Paul Brach, a painter and founding dean of the school of art at California Institute of the Arts who revolutionized teaching of the discipline by insisting that it reflect what is going on in contemporary art, has died. He was 83.
Brach died of prostate cancer Nov. 16 at his home in East Hampton, N.Y., said Eleanor Flomenhaft, whose New York City gallery exhibits his work.
Steven D. Lavine, president of CalArts in Valencia, credited Brach's leadership from 1969 to 1975 with helping to make CalArts one of the nation's top art schools.
"His influence as an educator is really profound. No art school had really linked its teaching to what artists had been thinking today," Lavine said. "He set it on that course . . . and designed a model of education that is now imitated by other art schools across the country."
According to Times art critic Christopher Knight, "CalArts wouldn't have become the premier art school it is today without Paul Brach. He understood that art school is less about teaching how to make art than about learning what it means to be an artist."
Brach assembled "what is widely considered the most influential art faculty of its time," Bradley Bailey, an art history professor at Stephen F. Austin State University, told Cox News Service last year.
Conceptual artist John Baldessari helped Brach build an "astonishing faculty," Lavine said. It included performance artist Allan Kaprow, critic Max Kozloff, video artist Nam June Paik and Brach's wife, Miriam Schapiro, who co-founded the CalArts feminist art program.
In a free-wheeling atmosphere that encouraged students to think of themselves as artists beginning with their first class, Baldessari taught Post- Studio Art, which covered "all the kind of art you didn't need a studio to deal with," he told the New York Times in 1990.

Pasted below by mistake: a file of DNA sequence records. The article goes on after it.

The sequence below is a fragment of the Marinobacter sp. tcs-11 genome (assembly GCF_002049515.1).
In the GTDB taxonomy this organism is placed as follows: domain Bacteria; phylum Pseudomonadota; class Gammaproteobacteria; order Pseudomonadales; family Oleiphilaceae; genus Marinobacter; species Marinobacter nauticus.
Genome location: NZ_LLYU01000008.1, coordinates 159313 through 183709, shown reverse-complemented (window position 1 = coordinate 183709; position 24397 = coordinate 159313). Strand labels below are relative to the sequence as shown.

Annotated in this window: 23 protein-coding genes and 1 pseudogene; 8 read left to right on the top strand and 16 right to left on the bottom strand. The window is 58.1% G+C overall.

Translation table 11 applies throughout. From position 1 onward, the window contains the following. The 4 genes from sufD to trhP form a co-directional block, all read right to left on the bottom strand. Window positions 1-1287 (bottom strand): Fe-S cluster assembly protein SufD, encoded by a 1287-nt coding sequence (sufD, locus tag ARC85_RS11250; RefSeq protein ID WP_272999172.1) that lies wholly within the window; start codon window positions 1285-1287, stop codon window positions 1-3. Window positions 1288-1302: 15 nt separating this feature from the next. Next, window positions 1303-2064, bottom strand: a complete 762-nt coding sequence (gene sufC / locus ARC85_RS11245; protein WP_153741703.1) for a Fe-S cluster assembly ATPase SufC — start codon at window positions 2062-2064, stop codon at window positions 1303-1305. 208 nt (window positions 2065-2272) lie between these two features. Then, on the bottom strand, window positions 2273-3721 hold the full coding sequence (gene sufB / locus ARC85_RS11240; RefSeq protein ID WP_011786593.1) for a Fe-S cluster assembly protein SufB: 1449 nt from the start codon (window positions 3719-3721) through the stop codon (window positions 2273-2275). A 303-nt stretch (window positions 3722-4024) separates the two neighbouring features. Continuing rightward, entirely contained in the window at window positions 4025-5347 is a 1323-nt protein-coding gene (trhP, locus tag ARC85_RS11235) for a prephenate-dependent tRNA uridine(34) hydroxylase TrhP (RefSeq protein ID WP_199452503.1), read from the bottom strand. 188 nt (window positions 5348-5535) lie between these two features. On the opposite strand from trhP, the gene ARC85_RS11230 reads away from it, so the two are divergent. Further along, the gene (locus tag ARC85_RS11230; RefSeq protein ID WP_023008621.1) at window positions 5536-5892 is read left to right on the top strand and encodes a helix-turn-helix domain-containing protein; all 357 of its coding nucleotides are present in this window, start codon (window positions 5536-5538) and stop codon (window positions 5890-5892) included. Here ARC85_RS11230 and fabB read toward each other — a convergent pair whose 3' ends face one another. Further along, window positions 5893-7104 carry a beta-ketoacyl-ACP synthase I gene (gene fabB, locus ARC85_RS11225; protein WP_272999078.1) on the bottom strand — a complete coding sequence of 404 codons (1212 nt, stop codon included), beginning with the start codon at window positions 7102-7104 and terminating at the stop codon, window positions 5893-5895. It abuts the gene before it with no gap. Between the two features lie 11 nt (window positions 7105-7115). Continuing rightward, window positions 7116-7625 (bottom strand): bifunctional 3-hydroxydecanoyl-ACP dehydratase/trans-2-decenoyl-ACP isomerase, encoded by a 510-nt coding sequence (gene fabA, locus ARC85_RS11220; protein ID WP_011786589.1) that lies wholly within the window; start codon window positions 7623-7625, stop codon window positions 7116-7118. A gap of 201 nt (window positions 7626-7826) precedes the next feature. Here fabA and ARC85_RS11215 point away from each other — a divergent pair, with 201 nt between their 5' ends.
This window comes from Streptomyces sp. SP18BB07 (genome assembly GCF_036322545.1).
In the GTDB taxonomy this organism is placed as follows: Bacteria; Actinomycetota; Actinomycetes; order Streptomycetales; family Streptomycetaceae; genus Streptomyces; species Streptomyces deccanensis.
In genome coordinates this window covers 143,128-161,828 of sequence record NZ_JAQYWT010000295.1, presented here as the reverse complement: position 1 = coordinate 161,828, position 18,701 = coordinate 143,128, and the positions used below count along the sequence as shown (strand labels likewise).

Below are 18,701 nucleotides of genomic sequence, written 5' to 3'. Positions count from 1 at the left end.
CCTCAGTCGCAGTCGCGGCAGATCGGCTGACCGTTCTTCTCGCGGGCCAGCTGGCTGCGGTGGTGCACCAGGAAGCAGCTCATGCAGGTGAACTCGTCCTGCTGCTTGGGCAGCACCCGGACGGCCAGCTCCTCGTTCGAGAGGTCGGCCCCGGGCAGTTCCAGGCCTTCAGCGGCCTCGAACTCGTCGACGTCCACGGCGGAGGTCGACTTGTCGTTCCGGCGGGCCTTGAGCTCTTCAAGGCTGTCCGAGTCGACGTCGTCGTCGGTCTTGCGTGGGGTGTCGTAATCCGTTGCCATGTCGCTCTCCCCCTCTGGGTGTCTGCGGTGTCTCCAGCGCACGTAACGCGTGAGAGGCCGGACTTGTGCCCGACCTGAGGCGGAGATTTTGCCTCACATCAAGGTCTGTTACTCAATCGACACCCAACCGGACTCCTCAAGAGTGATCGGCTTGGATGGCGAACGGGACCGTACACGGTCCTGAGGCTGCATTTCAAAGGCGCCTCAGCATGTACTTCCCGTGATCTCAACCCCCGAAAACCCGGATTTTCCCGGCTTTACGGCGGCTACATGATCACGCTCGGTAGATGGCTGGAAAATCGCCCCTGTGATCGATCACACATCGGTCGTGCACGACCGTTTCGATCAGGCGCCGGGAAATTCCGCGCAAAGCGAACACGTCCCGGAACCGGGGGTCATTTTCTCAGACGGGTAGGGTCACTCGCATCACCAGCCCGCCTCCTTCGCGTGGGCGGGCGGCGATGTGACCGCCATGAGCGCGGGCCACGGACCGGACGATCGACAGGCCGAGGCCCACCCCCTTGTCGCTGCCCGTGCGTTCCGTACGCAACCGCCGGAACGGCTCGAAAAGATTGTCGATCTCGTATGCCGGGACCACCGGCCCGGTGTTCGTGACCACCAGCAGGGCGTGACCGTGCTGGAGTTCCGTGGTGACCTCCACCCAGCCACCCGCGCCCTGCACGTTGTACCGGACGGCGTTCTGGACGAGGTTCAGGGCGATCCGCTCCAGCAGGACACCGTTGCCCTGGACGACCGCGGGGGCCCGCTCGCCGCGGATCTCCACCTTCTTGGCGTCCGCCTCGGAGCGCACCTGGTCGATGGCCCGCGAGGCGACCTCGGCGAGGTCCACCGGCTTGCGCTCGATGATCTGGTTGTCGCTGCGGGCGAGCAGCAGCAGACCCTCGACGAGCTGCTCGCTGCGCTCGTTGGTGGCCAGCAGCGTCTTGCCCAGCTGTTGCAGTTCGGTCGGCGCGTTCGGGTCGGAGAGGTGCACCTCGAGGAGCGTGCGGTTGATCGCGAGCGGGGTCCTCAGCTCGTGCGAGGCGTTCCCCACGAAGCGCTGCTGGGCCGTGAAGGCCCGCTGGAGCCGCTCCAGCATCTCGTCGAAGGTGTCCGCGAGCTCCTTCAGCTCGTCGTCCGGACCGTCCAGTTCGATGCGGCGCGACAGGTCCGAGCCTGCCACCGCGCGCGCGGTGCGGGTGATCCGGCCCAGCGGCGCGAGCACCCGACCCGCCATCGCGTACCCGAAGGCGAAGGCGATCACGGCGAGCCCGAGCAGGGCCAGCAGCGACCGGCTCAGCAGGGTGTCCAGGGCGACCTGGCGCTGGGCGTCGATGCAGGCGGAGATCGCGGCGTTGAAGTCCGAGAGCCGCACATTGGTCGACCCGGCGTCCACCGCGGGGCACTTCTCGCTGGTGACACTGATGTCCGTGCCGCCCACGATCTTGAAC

After serving for two years as the first chairman of the visual arts department at UC San Diego, Brach came to CalArts partly because he could be among Los Angeles artists who were his peers, he said in a 1971 interview for the Archives of American Art at the Smithsonian Institution.
"And CalArts seems goofy enough. What really knocked me out was that the makers of 'Mary Poppins' are inadvertently funding something that's going to make 'Easy Rider,' " Brach said in 1971, referring to the Disney money behind the school.
As a painter, Brach was known for his strong use of color. He started out as an Abstract Expressionist in the 1950s and returned to the form over the last decade. He adopted a monochromatic minimalist style in the 1960s and began painting American West landscapes with horses in the 1970s.
An exhibit of his work is scheduled to open Thursday at the Flomenhaft Gallery in New York City.
When Brach left CalArts, he and his wife returned to New York, where he chaired the division of arts at Fordham University's Lincoln Center campus. Three years later, he retired to paint full time.
Paul Henry Brach was born March 13, 1924, in New York City to an accountant and his wife, who held a master's degree in literature.
By age 8, Brach rode horses, a pastime he pursued for much of his life. As a teenager, he spent summers working on ranches in Arizona, an experience that influenced his art.
World War II interrupted his studies at the University of Iowa. He spent three years in the Army and served as an infantryman in Europe.
He returned to Iowa and married fellow art student Schapiro in 1946.
After earning a bachelor's degree in fine art in 1948 and a master's in 1950, he taught for two years at the University of Missouri.
Returning to New York in the 1950s, he was part of a group of second-generation Abstract Expressionists that included Robert Rauschenberg and Jackson Pollock.
He also helped influential art dealer Leo Castelli start his New York City gallery.
Brach said in the 1971 Smithsonian interview that he "never got rich enough or famous enough" from his painting, and decided to accept that he was "a very good teacher" of art.
In 1967, he moved to La Jolla to build an art department at UC San Diego, which was primarily known for science.
"The situation he developed was very open and very experimental," said David Antin, a UCSD professor emeritus whom Brach hired. "But what I remember most is his genial, charming and witty character."
In addition to his wife, Brach is survived by a son, Peter von Brandenburg, a writer and cultural critic who changed his last name; and a brother, Roger. Both live in New York.